Nociception: This is the ability to sense pain. It’s a critical sense, without the ability to feel pain we would severely injure ourselves. Pain protects us- if you hold a burning hot plate your pain receptors are activated, and your first reactions are to either drop the plate or quickly put it down somewhere. If our pain receptors didn’t work, our skin would be scolded, and we would carry on holding the plate as if nothing had happened (until you realised the growing red patch on your hand). A woman named Jo Cameron has a medical condition where she is unable to feel pain and often experiences agonising situations like the one described. She is one of just two people in the world with the condition; little is known about its mechanism apart from the fact it’s caused by rare genetic mutation.
Proprioception: This sense is pretty cool; it allows us to know where each body part is when our eyes are closed or averted. Take the typical examples of closing your eyes and touching your nose, typing on a keyboard without having to look down or throwing a ball without watching your arm as you do so. Life would be pretty tough without proprioception!
Chronoception: Sometimes it feels as if a year has flown by, and other times it’s like the month of January has dragged on way longer than it should have. Time can be considered subjective. Yet, one of our believed senses is chronoception; the ability to sense time passing. Our bodies have a proposed ‘natural body clock’. If you think about circadian rhythms (our daily sleep-wake cycle), this is highly impacted by the presence of light. Hence why, if you’re not up all night studying for an exam, most people will sleep during darkened night hours and wake as the sun starts to come up and shed light. Other areas of time perception include brief periods of time such as minutes, or the seasonal changes.
Humans evolved from apes
We didn’t evolve from the apes we know today. Or monkeys for that matter. Following the theory of evolution, modern humans and modern apes are actually the product of a ‘branch off’ from a common ancestor in the evolutionary tree. One branch produced the primates (chimps and gorillas and orangutans), and one produced ‘hominids’, our early human-like ancestors. As time progressed more branches of species resulted, but many died out as a result of Darwin’s idea of ‘Survival of the Fittest’, until we reached modern day humans, and a myriad of different monkeys.
Experts describe evolution as non-linear process. One species doesn’t simply evolve into another, one species could branch off and produce multiple different ones. Evolution is complex, and we still don’t know all the answers.
Scientists are unsure as to when this mysterious common ancestor in question is believed to have walked the earth. The last common ancestor between humans and chimpanzees could have lived on African soil a whopping 6-7 million years ago, whilst some ape-like fossils have also been found in Asia and Europe. If you’re wondering what this ‘missing link’ looked like, scientists aren’t too sure. More collecting of fossil records and DNA analysis needs to be conducted to piece the puzzle together.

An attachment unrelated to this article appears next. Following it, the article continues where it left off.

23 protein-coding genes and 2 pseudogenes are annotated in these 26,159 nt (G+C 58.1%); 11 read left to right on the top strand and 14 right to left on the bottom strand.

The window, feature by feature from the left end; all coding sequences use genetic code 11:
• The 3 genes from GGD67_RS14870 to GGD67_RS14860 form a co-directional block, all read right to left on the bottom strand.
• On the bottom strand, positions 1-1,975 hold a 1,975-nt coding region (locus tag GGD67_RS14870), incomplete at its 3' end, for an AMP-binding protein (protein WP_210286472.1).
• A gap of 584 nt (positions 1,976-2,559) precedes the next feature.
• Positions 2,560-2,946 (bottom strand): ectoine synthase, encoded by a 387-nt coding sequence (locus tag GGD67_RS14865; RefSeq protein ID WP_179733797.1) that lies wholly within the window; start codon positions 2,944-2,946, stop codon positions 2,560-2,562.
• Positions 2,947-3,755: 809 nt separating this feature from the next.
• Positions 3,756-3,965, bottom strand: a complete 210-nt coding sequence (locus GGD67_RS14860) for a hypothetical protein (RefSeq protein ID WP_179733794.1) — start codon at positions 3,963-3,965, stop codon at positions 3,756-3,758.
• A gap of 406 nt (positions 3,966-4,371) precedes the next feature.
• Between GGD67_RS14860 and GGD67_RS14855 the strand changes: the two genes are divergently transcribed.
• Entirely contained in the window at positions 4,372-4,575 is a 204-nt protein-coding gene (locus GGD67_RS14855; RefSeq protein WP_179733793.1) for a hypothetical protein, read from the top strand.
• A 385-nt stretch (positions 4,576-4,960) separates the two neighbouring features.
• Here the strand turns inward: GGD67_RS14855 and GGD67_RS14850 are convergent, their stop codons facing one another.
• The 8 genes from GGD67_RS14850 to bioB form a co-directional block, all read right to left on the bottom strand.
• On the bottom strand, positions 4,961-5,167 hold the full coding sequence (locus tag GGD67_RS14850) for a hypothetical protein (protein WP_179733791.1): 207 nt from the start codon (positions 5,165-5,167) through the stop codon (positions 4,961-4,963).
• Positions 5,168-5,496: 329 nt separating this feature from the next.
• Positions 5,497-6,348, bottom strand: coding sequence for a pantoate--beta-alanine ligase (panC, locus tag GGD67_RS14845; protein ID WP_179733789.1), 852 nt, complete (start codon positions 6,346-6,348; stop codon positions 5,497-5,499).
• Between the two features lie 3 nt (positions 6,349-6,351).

Humans only use 10 per cent of their brain
If you’ve ever watched the film Lucy (2014) and were enthralled by the storyline, you might not have realised that this film is based around incorrect science. Without revealing too much of the plot, student Lucy finds herself abducted by a Taiwanese gang and is forced to smuggle their drugs. The drugs are stored inside her abdomen but when their contents leak, Lucy is given the ability to unlock ‘100 per cent’ of her brain giving her superhuman powers beyond imagination.
This is a myth due to several reasons; if we’re talking in terms of brain regions, although maybe not all at once, we use many different parts of our brain during the day to perform different functions. This includes the involuntary things we don’t even think about doing like breathing and the things we need to concentrate for like writing an essay. Way more brain region use than this ‘10 per cent’ figure. This can even be visualised using technology such as PET scanners. A PET scan provides real time snapshots of brain activity using radioactive tracers that are absorbed into the blood.
The tracers piggyback onto glucose molecules, as it’s the main brain fuel source. Glucose will be taken up in brain regions that need to be active to carry out a function. When different tasks are performed, different areas of the brain ‘light up’ on the images.
Even if this myth was referring to number of brain cells for example, it still couldn’t be true. Brain tissue is precious commodity, otherwise we wouldn’t donate 20 per cent of our body’s oxygen just to this one organ, to keep it running. Our brain cells – such as neurons and astrocytes – serve specific purposes in the brain, they don’t just wait around. If these cells for whatever reason fail to do their job, they will mostly die out anyway.
By Niamh Ellen
Featured photo credit: Unsplash